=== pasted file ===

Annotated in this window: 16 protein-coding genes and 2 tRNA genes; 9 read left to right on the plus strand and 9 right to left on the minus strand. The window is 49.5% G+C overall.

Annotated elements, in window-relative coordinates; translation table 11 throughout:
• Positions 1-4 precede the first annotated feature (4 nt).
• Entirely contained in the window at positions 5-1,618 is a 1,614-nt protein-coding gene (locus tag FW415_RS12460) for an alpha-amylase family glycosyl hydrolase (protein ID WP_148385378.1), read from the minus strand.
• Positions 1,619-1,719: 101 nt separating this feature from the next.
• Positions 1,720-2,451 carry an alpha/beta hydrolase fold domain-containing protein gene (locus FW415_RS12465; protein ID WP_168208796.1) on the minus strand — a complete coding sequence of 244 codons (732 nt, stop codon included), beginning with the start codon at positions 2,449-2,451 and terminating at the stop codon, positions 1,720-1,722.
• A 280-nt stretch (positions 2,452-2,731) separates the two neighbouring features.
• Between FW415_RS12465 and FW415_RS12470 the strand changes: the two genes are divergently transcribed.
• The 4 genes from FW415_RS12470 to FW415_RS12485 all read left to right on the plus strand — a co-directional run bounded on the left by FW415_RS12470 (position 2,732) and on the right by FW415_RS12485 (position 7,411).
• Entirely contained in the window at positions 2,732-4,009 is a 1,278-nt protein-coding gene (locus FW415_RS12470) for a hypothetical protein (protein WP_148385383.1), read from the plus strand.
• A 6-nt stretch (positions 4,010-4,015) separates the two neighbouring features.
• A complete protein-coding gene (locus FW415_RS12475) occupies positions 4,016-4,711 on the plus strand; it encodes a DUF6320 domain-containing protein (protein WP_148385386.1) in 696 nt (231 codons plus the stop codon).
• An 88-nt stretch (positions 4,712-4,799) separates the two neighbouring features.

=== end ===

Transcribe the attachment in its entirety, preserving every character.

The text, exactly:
Annotated in this window: 16 protein-coding genes and 2 tRNA genes; 9 read left to right on the plus strand and 9 right to left on the minus strand. The window is 49.5% G+C overall.

Annotated elements, in window-relative coordinates; translation table 11 throughout:
• Positions 1-4 precede the first annotated feature (4 nt).
• Entirely contained in the window at positions 5-1,618 is a 1,614-nt protein-coding gene (locus tag FW415_RS12460) for an alpha-amylase family glycosyl hydrolase (protein ID WP_148385378.1), read from the minus strand.
• Positions 1,619-1,719: 101 nt separating this feature from the next.
• Positions 1,720-2,451 carry an alpha/beta hydrolase fold domain-containing protein gene (locus FW415_RS12465; protein ID WP_168208796.1) on the minus strand — a complete coding sequence of 244 codons (732 nt, stop codon included), beginning with the start codon at positions 2,449-2,451 and terminating at the stop codon, positions 1,720-1,722.
• A 280-nt stretch (positions 2,452-2,731) separates the two neighbouring features.
• Between FW415_RS12465 and FW415_RS12470 the strand changes: the two genes are divergently transcribed.
• The 4 genes from FW415_RS12470 to FW415_RS12485 all read left to right on the plus strand — a co-directional run bounded on the left by FW415_RS12470 (position 2,732) and on the right by FW415_RS12485 (position 7,411).
• Entirely contained in the window at positions 2,732-4,009 is a 1,278-nt protein-coding gene (locus FW415_RS12470) for a hypothetical protein (protein WP_148385383.1), read from the plus strand.
• A 6-nt stretch (positions 4,010-4,015) separates the two neighbouring features.
• A complete protein-coding gene (locus FW415_RS12475) occupies positions 4,016-4,711 on the plus strand; it encodes a DUF6320 domain-containing protein (protein WP_148385386.1) in 696 nt (231 codons plus the stop codon).
• An 88-nt stretch (positions 4,712-4,799) separates the two neighbouring features.